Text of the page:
KETZIN, EAST GERMANY -- "An egg," said East German shopper Marga Kuehne, "is an egg."
Yes, said shop clerk Christina Grimm, "but a West German egg is something different, and people want to try something different."
So many East Germans are choosing West German eggs -- as well as milk, meat, fruits and vegetables -- that East Germany's 800,000 farmers are plowing under hundreds of acres of fresh produce, firing thousands of workers and slashing production by half or more.
In the eight weeks since the two Germanys merged their economies, East German farmers have cried out for attention by dumping tons of milk onto downtown East Berlin streets, slaughtering unsold pigs in public squares, delivering cow dung to the front door of parliament and pelting the country's agriculture minister with fresh tomatoes and other vegetables.
The minister was fired, but the situation on the farms shows no sign of improving any time soon, despite more than $1 billion in new government subsidies.
In a country where unemployment was unknown eight months ago, economists predict that more than 20 percent of the work force will be without jobs by the end of November.
Since East Germany lifted its 40-year policy of price controls July 1, prices for many West German items, including meat and vegetables, have become lower than East German prices. In places like Ketzin, less than an hour's drive west of Berlin, thrifty East German shoppers simply do their shopping in West Berlin.
But even when East German prices are competitive, it doesn't seem to matter. "I'll tell you exactly why," said Rosamarie Gehse, manager of a state-owned poultry farm and retail outlet in Ketzin. "We have only a couple of shops in a little town like this. There was never any need for more shops with the old system. Now people want a big choice, and there's no supply here. So they go to West Berlin."
There are other reasons for the farmers' plight, of course. Until July, Gehse's operation had 80 retail customers who bought 10 tons of chicken and poultry-based sausages each week. Since July 1, when the old communist system expired overnight, 60 of the 80 customers have canceled their orders, and the Ketzin plant now sells only two tons a week.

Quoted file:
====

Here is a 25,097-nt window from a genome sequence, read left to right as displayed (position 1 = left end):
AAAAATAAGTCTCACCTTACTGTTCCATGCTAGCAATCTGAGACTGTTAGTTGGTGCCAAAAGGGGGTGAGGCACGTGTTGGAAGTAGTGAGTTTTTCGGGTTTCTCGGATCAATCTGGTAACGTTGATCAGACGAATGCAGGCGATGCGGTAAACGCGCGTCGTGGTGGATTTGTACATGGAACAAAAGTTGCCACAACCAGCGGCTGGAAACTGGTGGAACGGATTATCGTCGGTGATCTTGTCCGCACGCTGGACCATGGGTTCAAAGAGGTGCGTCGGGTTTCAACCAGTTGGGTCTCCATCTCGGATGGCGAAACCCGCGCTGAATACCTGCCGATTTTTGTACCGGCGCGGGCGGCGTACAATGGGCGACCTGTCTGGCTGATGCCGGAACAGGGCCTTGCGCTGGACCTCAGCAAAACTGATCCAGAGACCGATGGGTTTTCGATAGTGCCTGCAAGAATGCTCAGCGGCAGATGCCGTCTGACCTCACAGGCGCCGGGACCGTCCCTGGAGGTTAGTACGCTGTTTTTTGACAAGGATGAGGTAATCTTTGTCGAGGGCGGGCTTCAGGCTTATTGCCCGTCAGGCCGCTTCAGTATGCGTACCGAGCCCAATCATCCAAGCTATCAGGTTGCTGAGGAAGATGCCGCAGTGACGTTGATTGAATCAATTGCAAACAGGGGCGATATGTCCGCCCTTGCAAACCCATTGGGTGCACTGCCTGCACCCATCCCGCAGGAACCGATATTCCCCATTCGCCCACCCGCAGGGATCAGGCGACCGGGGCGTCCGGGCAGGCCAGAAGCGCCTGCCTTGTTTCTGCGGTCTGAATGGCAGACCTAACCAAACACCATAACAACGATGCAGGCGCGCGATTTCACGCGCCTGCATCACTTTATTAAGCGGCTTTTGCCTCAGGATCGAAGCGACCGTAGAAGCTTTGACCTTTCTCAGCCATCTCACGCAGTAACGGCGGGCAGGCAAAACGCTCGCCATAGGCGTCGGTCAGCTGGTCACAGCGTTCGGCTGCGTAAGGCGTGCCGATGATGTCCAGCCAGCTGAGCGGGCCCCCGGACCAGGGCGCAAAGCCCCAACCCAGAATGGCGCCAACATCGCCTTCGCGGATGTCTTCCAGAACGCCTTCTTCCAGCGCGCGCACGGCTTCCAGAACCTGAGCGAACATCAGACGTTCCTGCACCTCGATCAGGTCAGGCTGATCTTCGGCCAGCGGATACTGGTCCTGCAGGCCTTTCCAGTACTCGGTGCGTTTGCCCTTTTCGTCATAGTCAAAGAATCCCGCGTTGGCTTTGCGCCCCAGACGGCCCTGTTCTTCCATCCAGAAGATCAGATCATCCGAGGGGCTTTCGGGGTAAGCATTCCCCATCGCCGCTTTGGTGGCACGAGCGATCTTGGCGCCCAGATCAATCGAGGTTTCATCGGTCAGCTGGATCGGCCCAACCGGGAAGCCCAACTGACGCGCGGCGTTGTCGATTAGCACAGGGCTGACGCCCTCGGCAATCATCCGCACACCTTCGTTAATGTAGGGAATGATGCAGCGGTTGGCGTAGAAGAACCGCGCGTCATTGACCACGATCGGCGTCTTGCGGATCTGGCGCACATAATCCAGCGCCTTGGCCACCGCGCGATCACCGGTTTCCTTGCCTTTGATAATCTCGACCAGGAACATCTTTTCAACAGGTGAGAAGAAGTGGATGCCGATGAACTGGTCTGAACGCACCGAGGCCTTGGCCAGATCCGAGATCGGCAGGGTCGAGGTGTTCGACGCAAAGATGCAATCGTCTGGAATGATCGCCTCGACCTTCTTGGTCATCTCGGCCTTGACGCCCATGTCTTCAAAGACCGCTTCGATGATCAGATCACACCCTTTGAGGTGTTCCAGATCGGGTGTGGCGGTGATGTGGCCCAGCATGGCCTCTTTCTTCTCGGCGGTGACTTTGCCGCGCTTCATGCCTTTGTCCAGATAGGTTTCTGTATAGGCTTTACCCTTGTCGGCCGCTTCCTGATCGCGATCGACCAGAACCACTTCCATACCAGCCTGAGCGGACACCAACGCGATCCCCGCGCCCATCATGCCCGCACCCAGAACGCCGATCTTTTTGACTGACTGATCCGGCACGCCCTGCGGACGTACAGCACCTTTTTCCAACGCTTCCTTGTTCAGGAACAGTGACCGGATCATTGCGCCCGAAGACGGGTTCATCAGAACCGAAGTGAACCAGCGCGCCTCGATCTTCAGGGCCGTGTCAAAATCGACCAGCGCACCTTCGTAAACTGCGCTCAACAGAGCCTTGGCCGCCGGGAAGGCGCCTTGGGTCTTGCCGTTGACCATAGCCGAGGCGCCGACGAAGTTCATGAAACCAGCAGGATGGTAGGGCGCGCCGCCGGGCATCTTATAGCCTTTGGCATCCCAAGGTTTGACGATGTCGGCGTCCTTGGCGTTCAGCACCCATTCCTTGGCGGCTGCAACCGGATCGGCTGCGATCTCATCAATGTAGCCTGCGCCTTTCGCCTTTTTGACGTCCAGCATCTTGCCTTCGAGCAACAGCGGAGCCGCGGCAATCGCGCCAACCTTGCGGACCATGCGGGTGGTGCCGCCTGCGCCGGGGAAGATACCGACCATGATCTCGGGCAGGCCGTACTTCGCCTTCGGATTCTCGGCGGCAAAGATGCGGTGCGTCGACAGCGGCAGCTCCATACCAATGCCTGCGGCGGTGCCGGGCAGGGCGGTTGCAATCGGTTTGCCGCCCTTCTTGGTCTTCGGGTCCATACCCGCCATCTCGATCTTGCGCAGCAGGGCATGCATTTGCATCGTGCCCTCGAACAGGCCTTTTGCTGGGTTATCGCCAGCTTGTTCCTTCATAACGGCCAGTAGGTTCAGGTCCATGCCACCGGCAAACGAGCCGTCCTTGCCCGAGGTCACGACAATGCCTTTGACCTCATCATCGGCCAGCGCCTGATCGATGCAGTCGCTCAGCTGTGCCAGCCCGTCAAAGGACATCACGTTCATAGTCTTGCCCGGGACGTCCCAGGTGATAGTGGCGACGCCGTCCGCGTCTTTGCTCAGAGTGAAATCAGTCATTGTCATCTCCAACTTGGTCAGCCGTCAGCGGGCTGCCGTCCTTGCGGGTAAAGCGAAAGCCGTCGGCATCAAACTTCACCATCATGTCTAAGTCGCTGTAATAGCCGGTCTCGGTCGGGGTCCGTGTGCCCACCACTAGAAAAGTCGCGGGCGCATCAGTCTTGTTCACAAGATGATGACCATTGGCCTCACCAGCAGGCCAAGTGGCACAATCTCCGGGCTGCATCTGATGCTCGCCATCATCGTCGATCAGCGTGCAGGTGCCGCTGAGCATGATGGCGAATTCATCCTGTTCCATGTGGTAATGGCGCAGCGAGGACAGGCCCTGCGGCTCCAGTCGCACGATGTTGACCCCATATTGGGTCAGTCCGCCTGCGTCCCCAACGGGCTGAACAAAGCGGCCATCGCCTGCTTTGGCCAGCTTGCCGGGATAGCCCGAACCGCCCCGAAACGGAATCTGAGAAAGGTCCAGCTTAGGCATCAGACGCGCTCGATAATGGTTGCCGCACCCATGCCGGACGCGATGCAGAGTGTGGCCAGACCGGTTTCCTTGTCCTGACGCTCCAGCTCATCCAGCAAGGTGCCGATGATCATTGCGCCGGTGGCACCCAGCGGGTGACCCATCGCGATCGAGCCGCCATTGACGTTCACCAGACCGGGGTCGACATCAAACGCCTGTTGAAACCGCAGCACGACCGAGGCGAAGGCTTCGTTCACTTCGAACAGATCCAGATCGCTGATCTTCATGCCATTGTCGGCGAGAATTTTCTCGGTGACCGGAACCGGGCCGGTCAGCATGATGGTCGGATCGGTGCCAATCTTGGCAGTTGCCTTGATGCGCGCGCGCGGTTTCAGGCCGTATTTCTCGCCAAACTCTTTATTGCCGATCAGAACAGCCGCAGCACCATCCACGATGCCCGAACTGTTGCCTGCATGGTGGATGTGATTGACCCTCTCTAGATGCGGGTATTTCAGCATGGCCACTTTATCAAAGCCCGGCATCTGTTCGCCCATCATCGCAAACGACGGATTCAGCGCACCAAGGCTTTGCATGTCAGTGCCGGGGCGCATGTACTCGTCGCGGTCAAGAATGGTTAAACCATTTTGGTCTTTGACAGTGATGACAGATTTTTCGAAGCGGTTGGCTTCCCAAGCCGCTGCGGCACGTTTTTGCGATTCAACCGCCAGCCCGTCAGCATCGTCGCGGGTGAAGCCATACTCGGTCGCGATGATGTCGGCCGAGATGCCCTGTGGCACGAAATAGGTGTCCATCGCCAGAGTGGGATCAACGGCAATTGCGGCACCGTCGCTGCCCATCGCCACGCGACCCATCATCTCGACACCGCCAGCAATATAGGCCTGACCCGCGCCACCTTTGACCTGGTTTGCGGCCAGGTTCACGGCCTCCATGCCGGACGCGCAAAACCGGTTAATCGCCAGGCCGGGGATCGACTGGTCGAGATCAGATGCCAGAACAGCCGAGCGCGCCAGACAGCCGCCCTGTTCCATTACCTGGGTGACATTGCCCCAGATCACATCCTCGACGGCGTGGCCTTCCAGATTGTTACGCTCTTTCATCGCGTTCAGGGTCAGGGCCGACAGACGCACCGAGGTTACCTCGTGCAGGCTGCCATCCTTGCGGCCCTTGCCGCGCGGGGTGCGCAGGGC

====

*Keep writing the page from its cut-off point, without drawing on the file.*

"The shops tell us they'd like to keep buying our goods but the Western chains don't allow it," Gehse said. Many West German wholesalers agree to supply shops with food products only if East German shopkeepers sign exclusive contracts, boxing out East German suppliers.
Even farmers who do not face such obstacles are suffering dramatic losses, in large measure because "they expect the government to say what is to happen," said West German Agriculture Minister Ignaz Kiechle. The East German system has "no path from producer to consumer. What's missing above all in East German agriculture is knowledge of how a market economy works."
Kiechle predicts that 400,000 of the country's 800,000 farmers will lose their jobs. East German managers agree.
"Maybe 50 percent of our people will be left after we've adjusted to Western standards of productivity," said Willi Mueller, production director of the massive Otto Grotewohl Ketzin cooperative farm that supplied 10 percent of East Germany's broiler chicks until July.
"We always had fixed incomes here. You got your salary regardless of whether the firm was half-bankrupt or not. Now we have freedom; we can travel anywhere. But our people didn't realize what Westerners meant when they said prices could vary. We didn't realize that our income could go down."
Across the Havelland, the lake-filled region where Germans have grown food for centuries, farmers are being told that all the rules have changed.